Images of the Kraken X61
The Kraken X61 comes in a nice box that definitely makes it clear how big the radiator is. On the backside you get some specifications and features.
The content of the box are relatively well packed. We didn’t notice anything moving inside but we probably still would recommend making sure it is well packed around the box when getting it shipped via mail.
NZXT includes lots of different screws and several backplages to make sure you can use the Kraken X61 on different sockets. A tip is to make sure you save everything in the box as you might want to switch socket at some point and do not want to realize you lost the correct backplate and/or screws.
Two 140mm NZXT-fans are included. You could of course exchange them for other 140mm fans if you wanted but we guess the whole system is tuned to work great with the fans.
We tried to take a image to show off the copper surface of the heat-sink. While you can see some polish-marks the area is overall very smooth. The first time you use it you can use the included TIM but you can also remove it and put your own paste on there to improve the heat-transfer.
A nice warning that you should connect the pump to power before turning the system on. Otherwise your CPU will get very warm …
The radiator is about 312 mm long and 27 mm thick. This means you need to make sure your case can handle the dimensions of the radiator. This image also gives you an idea how thick the rubber tubing is.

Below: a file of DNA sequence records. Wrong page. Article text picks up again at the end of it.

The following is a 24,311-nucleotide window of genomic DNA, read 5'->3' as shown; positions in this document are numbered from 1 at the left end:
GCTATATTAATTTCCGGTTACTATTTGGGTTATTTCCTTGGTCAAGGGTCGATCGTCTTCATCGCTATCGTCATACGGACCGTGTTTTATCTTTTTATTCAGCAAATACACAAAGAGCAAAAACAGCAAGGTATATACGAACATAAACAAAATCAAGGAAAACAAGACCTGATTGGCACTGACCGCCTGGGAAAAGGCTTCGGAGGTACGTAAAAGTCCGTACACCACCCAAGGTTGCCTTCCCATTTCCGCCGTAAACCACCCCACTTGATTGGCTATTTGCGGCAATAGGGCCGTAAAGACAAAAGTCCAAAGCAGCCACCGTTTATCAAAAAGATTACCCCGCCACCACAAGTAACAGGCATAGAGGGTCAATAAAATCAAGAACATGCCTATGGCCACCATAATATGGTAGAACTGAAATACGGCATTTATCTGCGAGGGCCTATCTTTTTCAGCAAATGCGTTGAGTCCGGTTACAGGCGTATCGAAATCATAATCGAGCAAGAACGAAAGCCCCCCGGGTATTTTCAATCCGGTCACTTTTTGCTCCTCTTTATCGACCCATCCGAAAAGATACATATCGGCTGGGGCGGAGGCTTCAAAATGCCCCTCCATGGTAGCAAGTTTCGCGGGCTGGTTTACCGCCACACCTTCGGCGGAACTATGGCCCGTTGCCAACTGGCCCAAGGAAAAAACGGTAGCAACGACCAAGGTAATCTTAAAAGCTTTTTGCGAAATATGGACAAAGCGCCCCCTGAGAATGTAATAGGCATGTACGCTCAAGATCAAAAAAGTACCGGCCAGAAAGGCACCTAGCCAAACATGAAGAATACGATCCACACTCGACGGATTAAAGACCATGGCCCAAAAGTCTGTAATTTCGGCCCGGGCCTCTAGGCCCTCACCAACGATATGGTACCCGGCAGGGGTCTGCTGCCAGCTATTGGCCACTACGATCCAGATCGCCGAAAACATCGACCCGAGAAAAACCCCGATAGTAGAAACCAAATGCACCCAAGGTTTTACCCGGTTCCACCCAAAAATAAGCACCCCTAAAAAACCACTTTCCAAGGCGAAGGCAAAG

You of course need a nice large case to be able to fit this big baby. We were actually surprised that it didn’t fit in our Thermaltake Level 10 case (turns out it only takes up to 120x120mm radiators so we went out and bought ourselves a case to fit the cooler in.
There are several ways you can install a radiator and the fans. Some cases, including the NZXT Noctis 450 supports mounting the radiator both at the front, the top and the back. We decided to mount it at the top. Next the question is how to do with the air. Depending if you put the fans before the radiator or after the radiator you can choose a push or pull configuration where the air is either pushed through the radiator (the fan sucks in air from outside and pushes it through the radiator) or pulled through the radiator (in this scenario the fans pull air through the radiator). The difference between these two configurations are really quite small in our experience and it is more determined by your case than anything else. Next you need to figure out if the fans should pull in air from outside the case = cold air gets sucked in through the radiator and then you get a bit warmer air inside that is pushed out by other fans or if you want to have the fan drag out the air from inside. From what we have seen with other sites tests the difference here is also really small as you rarely get the inside of the case to be very warm. We ended up doing this; sucking out air from the case through the radiator through the top. Two 140 mm fans pulled in cold air from the front and the radiator plus another 120 mm fan at the back handled venting out the air from the case.
Here is a view of the radiator installed in the case. It is quite easy attaching the radiator with the screws but in a mid-tower case like the 450 Noctis we realized that it was quite tight inside the case with the tubing.
And here is the issue. It is quite tight to have a ATX-motherboard inside (we use a motherboard) and the 8-pin motherboard power connector will sit very near the radiator.
The fans from the radiator are connected to the pump, which can handle up to external fans, and then the pump is attached to the motherboard via a USB-header and a fan-cable to the CPU-header. The only pitfall we noticed is that only one of the 4 fan-connectors from the pump actually is a 4-pin connector which can control the fans so you need to make sure that this fan connector is used for one of the fans.